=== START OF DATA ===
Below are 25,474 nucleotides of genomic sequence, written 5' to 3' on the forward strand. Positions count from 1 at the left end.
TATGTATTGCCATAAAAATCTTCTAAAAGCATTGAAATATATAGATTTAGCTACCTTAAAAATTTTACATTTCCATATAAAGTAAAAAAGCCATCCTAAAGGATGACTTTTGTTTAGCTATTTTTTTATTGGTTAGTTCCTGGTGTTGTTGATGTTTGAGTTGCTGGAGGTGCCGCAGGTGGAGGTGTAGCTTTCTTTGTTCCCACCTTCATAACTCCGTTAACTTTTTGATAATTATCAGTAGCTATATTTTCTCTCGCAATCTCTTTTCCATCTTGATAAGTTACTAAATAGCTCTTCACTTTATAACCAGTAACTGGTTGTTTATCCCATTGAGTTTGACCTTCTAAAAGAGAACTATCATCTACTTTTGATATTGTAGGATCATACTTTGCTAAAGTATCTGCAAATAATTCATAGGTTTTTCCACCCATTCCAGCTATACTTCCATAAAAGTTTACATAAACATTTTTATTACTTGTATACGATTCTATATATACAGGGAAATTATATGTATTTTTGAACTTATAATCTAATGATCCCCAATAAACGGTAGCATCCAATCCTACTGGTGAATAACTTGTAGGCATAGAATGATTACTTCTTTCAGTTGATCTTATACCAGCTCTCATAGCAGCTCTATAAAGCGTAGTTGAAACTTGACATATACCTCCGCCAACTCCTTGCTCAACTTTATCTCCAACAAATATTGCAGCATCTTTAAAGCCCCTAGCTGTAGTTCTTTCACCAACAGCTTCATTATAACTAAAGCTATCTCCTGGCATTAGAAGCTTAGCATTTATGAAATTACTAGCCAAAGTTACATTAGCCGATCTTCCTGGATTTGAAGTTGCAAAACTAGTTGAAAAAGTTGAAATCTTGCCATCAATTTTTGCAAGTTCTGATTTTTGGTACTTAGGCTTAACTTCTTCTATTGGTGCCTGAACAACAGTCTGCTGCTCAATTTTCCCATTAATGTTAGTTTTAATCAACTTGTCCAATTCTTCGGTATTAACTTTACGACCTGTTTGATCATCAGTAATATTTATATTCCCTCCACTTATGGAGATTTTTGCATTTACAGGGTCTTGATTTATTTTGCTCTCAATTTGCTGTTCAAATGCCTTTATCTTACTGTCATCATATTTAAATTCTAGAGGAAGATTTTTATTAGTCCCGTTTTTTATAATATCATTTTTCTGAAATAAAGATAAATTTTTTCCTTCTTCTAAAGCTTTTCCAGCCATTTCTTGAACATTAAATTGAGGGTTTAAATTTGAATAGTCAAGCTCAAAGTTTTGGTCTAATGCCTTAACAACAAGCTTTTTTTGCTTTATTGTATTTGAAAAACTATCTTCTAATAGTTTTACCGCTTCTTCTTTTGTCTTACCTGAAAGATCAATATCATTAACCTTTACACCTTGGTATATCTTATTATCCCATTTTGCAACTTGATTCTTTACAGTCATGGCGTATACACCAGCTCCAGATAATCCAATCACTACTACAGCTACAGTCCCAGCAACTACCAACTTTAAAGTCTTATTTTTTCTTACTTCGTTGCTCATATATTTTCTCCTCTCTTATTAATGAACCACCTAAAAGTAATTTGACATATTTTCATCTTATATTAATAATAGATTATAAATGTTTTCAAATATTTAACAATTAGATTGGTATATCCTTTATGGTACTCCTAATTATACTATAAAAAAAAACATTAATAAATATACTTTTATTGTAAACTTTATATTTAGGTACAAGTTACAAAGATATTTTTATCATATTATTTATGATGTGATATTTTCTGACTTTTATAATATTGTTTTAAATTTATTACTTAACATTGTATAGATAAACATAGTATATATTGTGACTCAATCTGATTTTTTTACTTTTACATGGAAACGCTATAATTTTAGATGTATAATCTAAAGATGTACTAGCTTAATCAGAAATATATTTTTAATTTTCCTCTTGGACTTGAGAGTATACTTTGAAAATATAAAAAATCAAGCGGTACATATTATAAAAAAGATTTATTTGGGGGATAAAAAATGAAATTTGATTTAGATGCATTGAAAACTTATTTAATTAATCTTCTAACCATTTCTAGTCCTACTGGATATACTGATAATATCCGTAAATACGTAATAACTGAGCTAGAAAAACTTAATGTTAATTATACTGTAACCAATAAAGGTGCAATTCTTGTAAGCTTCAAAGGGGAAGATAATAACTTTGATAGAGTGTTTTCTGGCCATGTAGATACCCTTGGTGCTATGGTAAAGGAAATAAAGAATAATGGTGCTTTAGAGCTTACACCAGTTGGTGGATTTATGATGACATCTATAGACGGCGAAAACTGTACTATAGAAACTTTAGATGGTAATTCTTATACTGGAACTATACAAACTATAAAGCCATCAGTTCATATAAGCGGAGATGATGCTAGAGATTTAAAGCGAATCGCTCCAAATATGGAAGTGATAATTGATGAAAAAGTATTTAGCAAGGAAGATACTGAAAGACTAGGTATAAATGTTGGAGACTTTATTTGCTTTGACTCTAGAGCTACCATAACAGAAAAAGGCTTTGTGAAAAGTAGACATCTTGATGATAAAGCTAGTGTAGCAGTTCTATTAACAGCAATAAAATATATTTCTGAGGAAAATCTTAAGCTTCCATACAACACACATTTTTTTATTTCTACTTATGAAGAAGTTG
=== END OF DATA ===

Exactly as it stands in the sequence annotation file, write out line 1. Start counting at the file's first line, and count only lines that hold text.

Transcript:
Below are 25,474 nucleotides of genomic sequence, written 5' to 3' on the forward strand. Positions count from 1 at the left end.